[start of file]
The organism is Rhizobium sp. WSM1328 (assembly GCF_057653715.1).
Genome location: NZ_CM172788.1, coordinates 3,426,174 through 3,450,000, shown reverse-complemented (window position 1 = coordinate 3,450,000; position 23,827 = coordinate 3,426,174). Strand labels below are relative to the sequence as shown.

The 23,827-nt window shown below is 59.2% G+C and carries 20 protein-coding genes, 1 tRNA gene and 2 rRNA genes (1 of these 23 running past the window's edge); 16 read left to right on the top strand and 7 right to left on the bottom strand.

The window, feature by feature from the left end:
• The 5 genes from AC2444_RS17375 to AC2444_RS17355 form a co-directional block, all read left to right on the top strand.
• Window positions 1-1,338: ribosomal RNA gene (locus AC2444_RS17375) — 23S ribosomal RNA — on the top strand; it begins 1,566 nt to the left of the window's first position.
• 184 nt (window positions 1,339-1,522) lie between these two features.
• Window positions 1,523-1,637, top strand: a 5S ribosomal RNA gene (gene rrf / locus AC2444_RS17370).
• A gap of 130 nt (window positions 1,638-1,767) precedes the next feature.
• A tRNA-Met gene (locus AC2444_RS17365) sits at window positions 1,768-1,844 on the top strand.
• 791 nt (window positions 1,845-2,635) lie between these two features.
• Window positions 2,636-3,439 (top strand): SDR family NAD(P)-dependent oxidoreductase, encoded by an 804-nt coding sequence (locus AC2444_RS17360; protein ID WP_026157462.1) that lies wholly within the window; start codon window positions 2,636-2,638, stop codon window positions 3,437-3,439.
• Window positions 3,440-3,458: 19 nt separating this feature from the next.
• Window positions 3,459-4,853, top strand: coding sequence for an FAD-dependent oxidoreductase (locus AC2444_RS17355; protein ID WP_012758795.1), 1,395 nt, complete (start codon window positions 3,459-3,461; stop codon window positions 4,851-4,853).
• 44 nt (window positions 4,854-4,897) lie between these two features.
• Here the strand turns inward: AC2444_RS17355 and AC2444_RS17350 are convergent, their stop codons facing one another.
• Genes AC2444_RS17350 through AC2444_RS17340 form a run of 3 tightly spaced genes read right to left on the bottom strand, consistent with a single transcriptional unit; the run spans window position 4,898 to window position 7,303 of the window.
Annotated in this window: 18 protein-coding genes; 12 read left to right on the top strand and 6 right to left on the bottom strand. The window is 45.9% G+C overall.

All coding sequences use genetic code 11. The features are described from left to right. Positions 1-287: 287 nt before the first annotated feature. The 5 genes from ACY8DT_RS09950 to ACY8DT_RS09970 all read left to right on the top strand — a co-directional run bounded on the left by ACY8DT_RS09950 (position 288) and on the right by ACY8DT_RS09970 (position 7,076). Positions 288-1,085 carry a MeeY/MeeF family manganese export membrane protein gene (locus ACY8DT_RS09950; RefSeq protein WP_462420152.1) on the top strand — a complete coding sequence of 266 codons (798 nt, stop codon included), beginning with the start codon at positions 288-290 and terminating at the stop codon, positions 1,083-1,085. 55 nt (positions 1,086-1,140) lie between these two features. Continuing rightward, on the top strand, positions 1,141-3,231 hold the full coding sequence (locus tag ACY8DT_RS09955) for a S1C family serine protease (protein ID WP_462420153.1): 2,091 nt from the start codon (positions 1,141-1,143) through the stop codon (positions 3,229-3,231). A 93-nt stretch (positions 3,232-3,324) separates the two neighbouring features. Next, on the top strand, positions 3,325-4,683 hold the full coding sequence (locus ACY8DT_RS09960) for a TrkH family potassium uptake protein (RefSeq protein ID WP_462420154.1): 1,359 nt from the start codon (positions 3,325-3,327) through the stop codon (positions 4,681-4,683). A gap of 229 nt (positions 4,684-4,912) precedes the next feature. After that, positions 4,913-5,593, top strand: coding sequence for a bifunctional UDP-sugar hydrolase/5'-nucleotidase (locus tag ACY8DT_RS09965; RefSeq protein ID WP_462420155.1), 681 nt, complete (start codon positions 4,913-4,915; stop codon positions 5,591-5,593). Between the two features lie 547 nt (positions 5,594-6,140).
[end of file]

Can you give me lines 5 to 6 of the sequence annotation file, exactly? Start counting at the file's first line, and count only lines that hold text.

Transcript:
• The 5 genes from AC2444_RS17375 to AC2444_RS17355 form a co-directional block, all read left to right on the top strand.
• Window positions 1-1,338: ribosomal RNA gene (locus AC2444_RS17375) — 23S ribosomal RNA — on the top strand; it begins 1,566 nt to the left of the window's first position.